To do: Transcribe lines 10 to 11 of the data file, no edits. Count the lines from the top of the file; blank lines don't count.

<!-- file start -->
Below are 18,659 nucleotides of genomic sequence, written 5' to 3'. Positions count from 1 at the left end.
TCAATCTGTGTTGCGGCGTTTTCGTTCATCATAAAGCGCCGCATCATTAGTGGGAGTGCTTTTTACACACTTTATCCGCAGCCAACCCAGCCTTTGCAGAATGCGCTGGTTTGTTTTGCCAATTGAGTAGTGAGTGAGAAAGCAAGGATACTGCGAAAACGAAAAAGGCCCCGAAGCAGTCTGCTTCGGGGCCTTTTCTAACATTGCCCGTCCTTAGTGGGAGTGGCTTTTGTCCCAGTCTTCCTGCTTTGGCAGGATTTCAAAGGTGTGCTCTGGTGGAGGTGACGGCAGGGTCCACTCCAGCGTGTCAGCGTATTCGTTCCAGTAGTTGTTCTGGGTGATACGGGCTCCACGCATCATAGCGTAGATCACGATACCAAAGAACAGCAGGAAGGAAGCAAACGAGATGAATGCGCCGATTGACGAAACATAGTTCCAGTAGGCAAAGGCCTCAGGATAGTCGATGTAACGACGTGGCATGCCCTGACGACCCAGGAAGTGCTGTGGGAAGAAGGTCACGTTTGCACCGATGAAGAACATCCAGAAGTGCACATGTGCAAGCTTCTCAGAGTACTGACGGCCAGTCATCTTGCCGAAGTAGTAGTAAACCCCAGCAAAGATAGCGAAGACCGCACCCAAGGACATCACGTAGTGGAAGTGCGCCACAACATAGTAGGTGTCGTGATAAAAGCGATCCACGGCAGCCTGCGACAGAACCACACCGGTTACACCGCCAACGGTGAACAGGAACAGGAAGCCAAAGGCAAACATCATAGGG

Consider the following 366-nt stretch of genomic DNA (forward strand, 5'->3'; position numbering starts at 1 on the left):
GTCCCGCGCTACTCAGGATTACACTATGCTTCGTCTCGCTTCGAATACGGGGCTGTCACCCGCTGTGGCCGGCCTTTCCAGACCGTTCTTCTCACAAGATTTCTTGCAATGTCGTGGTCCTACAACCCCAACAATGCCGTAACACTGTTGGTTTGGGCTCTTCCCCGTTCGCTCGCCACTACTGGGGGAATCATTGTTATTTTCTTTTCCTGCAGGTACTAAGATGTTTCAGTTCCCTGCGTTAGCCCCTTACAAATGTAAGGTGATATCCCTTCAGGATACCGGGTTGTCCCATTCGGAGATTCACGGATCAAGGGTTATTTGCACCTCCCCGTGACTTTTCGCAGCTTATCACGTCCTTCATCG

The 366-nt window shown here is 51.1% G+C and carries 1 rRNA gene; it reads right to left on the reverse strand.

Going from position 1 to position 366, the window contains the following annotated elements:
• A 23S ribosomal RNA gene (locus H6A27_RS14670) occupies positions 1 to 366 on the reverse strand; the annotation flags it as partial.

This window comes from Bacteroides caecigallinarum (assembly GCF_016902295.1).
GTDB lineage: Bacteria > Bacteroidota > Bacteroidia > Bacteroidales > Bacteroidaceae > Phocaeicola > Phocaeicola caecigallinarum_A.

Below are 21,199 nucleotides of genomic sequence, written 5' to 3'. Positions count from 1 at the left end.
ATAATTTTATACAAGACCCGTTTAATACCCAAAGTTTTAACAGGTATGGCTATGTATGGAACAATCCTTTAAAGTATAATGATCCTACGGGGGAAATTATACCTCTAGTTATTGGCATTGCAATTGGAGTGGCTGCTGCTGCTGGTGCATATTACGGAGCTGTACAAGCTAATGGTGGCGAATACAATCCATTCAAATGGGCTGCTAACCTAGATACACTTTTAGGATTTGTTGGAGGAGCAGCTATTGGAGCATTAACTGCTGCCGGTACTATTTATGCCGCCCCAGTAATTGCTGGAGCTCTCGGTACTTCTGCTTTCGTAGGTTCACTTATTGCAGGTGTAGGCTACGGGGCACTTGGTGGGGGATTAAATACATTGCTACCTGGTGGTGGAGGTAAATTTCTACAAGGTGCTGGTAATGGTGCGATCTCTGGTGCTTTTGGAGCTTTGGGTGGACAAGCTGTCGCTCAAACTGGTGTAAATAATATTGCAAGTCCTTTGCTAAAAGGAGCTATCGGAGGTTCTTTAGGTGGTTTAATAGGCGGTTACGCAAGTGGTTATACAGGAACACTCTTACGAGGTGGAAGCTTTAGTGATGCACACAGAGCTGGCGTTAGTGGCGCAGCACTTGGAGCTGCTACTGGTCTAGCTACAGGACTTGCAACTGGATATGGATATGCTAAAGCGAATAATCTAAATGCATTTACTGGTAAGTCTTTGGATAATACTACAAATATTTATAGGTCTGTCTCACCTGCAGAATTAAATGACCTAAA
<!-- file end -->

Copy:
Below are 21,199 nucleotides of genomic sequence, written 5' to 3'. Positions count from 1 at the left end.
ATAATTTTATACAAGACCCGTTTAATACCCAAAGTTTTAACAGGTATGGCTATGTATGGAACAATCCTTTAAAGTATAATGATCCTACGGGGGAAATTATACCTCTAGTTATTGGCATTGCAATTGGAGTGGCTGCTGCTGCTGGTGCATATTACGGAGCTGTACAAGCTAATGGTGGCGAATACAATCCATTCAAATGGGCTGCTAACCTAGATACACTTTTAGGATTTGTTGGAGGAGCAGCTATTGGAGCATTAACTGCTGCCGGTACTATTTATGCCGCCCCAGTAATTGCTGGAGCTCTCGGTACTTCTGCTTTCGTAGGTTCACTTATTGCAGGTGTAGGCTACGGGGCACTTGGTGGGGGATTAAATACATTGCTACCTGGTGGTGGAGGTAAATTTCTACAAGGTGCTGGTAATGGTGCGATCTCTGGTGCTTTTGGAGCTTTGGGTGGACAAGCTGTCGCTCAAACTGGTGTAAATAATATTGCAAGTCCTTTGCTAAAAGGAGCTATCGGAGGTTCTTTAGGTGGTTTAATAGGCGGTTACGCAAGTGGTTATACAGGAACACTCTTACGAGGTGGAAGCTTTAGTGATGCACACAGAGCTGGCGTTAGTGGCGCAGCACTTGGAGCTGCTACTGGTCTAGCTACAGGACTTGCAACTGGATATGGATATGCTAAAGCGAATAATCTAAATGCATTTACTGGTAAGTCTTTGGATAATACTACAAATATTTATAGGTCTGTCTCACCTGCAGAATTAAATGACCTAAA